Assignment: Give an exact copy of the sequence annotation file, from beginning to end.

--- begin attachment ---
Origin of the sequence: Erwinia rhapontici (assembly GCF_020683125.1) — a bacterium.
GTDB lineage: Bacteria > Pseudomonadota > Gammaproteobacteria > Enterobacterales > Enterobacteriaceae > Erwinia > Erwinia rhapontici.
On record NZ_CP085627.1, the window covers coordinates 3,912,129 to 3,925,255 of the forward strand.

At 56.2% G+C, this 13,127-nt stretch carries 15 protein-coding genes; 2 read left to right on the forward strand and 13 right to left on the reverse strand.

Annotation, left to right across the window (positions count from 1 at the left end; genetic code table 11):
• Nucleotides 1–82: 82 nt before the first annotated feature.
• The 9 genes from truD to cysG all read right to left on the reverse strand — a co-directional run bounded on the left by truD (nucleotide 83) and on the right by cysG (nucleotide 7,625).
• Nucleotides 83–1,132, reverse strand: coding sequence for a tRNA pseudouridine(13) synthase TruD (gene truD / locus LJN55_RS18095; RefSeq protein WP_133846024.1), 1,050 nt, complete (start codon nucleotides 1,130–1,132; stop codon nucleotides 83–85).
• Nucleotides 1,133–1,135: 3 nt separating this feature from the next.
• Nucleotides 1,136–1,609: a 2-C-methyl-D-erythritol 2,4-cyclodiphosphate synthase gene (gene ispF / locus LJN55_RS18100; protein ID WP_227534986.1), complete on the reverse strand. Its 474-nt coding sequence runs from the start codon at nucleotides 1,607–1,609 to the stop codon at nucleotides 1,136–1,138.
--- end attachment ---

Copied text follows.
Origin of the sequence: Erwinia rhapontici (assembly GCF_020683125.1) — a bacterium.
GTDB lineage: Bacteria > Pseudomonadota > Gammaproteobacteria > Enterobacterales > Enterobacteriaceae > Erwinia > Erwinia rhapontici.
On record NZ_CP085627.1, the window covers coordinates 3,912,129 to 3,925,255 of the forward strand.

At 56.2% G+C, this 13,127-nt stretch carries 15 protein-coding genes; 2 read left to right on the forward strand and 13 right to left on the reverse strand.

Annotation, left to right across the window (positions count from 1 at the left end; genetic code table 11):
• Nucleotides 1–82: 82 nt before the first annotated feature.
• The 9 genes from truD to cysG all read right to left on the reverse strand — a co-directional run bounded on the left by truD (nucleotide 83) and on the right by cysG (nucleotide 7,625).
• Nucleotides 83–1,132, reverse strand: coding sequence for a tRNA pseudouridine(13) synthase TruD (gene truD / locus LJN55_RS18095; RefSeq protein WP_133846024.1), 1,050 nt, complete (start codon nucleotides 1,130–1,132; stop codon nucleotides 83–85).
• Nucleotides 1,133–1,135: 3 nt separating this feature from the next.
• Nucleotides 1,136–1,609: a 2-C-methyl-D-erythritol 2,4-cyclodiphosphate synthase gene (gene ispF / locus LJN55_RS18100; protein ID WP_227534986.1), complete on the reverse strand. Its 474-nt coding sequence runs from the start codon at nucleotides 1,607–1,609 to the stop codon at nucleotides 1,136–1,138.